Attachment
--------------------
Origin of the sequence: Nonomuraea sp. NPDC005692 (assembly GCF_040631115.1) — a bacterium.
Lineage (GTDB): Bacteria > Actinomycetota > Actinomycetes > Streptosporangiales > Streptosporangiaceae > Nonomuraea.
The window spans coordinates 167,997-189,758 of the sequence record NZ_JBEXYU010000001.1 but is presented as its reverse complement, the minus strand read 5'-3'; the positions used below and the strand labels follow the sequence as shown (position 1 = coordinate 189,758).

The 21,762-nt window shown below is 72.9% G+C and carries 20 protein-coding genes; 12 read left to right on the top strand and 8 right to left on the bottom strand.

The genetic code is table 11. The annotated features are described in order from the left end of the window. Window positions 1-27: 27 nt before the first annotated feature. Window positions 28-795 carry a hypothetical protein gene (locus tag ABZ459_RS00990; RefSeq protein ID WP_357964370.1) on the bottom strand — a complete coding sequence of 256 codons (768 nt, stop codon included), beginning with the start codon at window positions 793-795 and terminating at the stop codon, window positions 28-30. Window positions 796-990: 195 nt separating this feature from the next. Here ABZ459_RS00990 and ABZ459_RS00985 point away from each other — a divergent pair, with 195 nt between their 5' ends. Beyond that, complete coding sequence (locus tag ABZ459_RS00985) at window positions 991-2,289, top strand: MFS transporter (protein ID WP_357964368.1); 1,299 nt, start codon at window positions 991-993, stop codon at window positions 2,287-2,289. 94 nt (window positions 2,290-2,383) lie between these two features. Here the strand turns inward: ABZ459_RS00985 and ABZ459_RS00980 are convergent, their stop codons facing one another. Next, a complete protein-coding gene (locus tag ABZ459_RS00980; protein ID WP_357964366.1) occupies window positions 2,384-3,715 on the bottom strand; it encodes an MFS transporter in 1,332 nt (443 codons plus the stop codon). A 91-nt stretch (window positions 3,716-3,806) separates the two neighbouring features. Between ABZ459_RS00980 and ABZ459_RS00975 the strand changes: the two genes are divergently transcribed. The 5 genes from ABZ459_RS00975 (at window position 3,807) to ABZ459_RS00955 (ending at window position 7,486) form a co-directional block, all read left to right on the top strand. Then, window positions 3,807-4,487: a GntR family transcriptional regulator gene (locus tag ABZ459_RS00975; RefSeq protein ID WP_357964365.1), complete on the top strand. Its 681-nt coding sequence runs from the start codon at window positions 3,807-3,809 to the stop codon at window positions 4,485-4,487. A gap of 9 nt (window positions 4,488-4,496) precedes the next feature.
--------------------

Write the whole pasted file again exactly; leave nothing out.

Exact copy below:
Origin of the sequence: Nonomuraea sp. NPDC005692 (assembly GCF_040631115.1) — a bacterium.
Lineage (GTDB): Bacteria > Actinomycetota > Actinomycetes > Streptosporangiales > Streptosporangiaceae > Nonomuraea.
The window spans coordinates 167,997-189,758 of the sequence record NZ_JBEXYU010000001.1 but is presented as its reverse complement, the minus strand read 5'-3'; the positions used below and the strand labels follow the sequence as shown (position 1 = coordinate 189,758).

The 21,762-nt window shown below is 72.9% G+C and carries 20 protein-coding genes; 12 read left to right on the top strand and 8 right to left on the bottom strand.

The genetic code is table 11. The annotated features are described in order from the left end of the window. Window positions 1-27: 27 nt before the first annotated feature. Window positions 28-795 carry a hypothetical protein gene (locus tag ABZ459_RS00990; RefSeq protein ID WP_357964370.1) on the bottom strand — a complete coding sequence of 256 codons (768 nt, stop codon included), beginning with the start codon at window positions 793-795 and terminating at the stop codon, window positions 28-30. Window positions 796-990: 195 nt separating this feature from the next. Here ABZ459_RS00990 and ABZ459_RS00985 point away from each other — a divergent pair, with 195 nt between their 5' ends. Beyond that, complete coding sequence (locus tag ABZ459_RS00985) at window positions 991-2,289, top strand: MFS transporter (protein ID WP_357964368.1); 1,299 nt, start codon at window positions 991-993, stop codon at window positions 2,287-2,289. 94 nt (window positions 2,290-2,383) lie between these two features. Here the strand turns inward: ABZ459_RS00985 and ABZ459_RS00980 are convergent, their stop codons facing one another. Next, a complete protein-coding gene (locus tag ABZ459_RS00980; protein ID WP_357964366.1) occupies window positions 2,384-3,715 on the bottom strand; it encodes an MFS transporter in 1,332 nt (443 codons plus the stop codon). A 91-nt stretch (window positions 3,716-3,806) separates the two neighbouring features. Between ABZ459_RS00980 and ABZ459_RS00975 the strand changes: the two genes are divergently transcribed. The 5 genes from ABZ459_RS00975 (at window position 3,807) to ABZ459_RS00955 (ending at window position 7,486) form a co-directional block, all read left to right on the top strand. Then, window positions 3,807-4,487: a GntR family transcriptional regulator gene (locus tag ABZ459_RS00975; RefSeq protein ID WP_357964365.1), complete on the top strand. Its 681-nt coding sequence runs from the start codon at window positions 3,807-3,809 to the stop codon at window positions 4,485-4,487. A gap of 9 nt (window positions 4,488-4,496) precedes the next feature.